The Biology of Human Eye Color

Do you ever wonder why you look the way you do? The answer to your question is DNA, which stands for Deoxyribose Nucleic Acid. DNA is what determines your hair color, skin color, and any other physical traits you possess.

Although much of your body is pre-determined by DNA, your eye color is not. The color of your eyes is determined by a self-generating liquid called melanin. Melanin is a pigment that is gray, black, or dark brown. The amount of melanin released into your eye is what controls how light or dark your iris may be. If little to no melanin is released into the iris, the colored part of the eye, then you might have blue or green eyes. If a lot is released, then you might have brown eyes.

Eye color within siblings can vary; like with hair, black and brown are the dominant genes. If one child is going to have blue or green eyes it will most likely but not always be the younger one. Although melanin is self-generating, it does become weaker overtime. This is why it is common for elderly people to have lighter eyes. If both parents have brown eyes, unless the kid is albino or some rare case, then it is impossible for the child to have blue eyes. If both parents have blue or green eyes there’s a small chance to that the child will have light brown eyes.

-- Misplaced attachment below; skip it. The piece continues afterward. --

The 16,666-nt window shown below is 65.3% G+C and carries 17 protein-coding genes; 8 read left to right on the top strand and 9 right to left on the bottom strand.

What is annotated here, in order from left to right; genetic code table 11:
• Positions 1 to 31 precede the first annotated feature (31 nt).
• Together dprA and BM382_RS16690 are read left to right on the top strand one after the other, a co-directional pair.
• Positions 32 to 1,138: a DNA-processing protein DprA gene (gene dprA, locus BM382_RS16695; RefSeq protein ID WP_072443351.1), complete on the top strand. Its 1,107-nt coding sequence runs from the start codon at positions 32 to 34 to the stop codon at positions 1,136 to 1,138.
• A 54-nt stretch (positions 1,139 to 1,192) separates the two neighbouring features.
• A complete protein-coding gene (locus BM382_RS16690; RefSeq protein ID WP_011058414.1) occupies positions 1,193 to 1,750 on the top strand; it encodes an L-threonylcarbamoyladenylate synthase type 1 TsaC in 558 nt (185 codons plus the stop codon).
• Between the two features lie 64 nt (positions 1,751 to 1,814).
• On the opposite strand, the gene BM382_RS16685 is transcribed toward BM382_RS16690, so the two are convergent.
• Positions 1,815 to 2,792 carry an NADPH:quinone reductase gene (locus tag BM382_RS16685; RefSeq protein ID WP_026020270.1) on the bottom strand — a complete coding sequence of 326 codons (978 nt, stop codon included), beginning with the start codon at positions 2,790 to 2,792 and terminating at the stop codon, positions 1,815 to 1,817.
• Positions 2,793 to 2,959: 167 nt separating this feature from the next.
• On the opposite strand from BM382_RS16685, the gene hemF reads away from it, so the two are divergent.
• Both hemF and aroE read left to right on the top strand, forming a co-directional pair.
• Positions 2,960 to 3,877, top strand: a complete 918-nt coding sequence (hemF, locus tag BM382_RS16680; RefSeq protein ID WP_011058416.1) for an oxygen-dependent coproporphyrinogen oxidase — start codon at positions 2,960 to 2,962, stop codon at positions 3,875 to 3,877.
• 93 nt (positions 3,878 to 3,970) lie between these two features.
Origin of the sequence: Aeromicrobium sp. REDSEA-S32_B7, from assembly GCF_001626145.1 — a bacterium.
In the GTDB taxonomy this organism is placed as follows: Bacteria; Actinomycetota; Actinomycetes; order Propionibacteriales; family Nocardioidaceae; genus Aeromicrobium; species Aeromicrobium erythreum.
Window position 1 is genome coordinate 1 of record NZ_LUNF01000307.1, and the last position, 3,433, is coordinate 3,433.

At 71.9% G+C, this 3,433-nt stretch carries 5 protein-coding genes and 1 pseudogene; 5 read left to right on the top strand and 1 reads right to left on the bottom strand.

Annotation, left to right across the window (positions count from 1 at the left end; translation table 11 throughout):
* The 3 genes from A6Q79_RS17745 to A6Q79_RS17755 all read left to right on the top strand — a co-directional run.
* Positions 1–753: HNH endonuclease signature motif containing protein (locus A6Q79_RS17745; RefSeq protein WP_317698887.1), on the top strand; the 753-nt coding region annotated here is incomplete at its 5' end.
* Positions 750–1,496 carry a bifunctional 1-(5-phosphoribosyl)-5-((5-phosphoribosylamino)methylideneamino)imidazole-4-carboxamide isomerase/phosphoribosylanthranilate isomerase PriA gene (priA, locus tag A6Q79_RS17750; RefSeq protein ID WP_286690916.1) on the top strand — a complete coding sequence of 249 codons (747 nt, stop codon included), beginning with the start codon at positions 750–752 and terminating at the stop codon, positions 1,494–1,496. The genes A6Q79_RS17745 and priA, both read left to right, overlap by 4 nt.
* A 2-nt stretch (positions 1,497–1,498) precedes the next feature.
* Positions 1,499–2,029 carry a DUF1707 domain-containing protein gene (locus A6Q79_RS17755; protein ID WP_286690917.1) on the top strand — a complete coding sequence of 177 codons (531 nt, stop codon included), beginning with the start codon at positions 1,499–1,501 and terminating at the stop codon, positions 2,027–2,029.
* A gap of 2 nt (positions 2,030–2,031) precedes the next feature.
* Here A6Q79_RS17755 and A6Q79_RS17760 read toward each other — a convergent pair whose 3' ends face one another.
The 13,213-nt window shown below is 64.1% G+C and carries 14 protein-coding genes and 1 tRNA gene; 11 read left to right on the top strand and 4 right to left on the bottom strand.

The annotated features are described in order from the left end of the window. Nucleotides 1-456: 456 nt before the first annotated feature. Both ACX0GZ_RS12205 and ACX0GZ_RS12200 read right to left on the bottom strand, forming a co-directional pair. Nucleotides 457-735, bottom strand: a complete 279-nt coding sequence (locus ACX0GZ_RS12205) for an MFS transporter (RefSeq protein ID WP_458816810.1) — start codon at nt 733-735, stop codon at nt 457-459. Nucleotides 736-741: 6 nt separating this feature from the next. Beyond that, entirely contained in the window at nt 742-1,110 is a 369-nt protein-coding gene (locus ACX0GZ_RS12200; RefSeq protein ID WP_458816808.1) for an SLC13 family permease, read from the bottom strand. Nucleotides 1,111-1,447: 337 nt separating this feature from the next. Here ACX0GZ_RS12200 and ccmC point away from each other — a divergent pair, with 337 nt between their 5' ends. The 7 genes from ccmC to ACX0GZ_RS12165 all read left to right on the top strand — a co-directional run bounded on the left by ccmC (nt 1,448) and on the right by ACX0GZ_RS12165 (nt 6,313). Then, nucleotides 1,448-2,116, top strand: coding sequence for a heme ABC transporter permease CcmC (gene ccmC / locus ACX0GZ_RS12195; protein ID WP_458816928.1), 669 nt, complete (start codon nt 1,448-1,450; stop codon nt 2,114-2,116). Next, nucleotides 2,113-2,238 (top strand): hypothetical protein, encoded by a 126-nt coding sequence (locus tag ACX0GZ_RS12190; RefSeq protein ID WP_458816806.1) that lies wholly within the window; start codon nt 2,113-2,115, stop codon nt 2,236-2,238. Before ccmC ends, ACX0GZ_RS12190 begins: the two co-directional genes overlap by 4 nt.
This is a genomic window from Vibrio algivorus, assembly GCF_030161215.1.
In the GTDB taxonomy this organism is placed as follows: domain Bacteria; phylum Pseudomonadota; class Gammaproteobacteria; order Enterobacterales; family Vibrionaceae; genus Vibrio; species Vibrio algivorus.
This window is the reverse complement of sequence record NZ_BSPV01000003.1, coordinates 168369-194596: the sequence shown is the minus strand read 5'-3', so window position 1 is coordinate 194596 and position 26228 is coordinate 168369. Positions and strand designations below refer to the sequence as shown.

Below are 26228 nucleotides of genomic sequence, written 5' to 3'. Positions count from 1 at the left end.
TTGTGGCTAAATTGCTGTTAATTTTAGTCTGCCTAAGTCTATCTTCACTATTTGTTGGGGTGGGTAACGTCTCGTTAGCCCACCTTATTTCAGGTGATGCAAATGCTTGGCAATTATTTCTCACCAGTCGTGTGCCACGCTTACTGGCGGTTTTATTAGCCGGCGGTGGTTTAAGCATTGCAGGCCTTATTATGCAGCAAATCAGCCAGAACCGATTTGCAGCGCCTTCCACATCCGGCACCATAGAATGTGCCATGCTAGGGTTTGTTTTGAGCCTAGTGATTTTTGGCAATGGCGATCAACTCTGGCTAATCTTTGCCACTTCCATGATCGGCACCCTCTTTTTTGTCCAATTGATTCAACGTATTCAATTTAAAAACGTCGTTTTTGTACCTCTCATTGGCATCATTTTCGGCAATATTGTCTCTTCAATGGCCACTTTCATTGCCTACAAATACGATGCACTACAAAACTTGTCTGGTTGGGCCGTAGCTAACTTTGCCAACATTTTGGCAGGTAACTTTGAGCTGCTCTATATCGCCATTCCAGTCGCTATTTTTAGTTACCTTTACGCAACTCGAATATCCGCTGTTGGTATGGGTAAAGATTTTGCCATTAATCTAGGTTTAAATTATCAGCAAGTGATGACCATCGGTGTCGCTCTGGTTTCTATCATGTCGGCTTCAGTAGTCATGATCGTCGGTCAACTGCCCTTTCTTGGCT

The way you look is because of your DNA inherited from your parents. While other factors may come into play to determine your eye color, have your parents to thank for your eye color.

[Source: Wisconsin State Journal]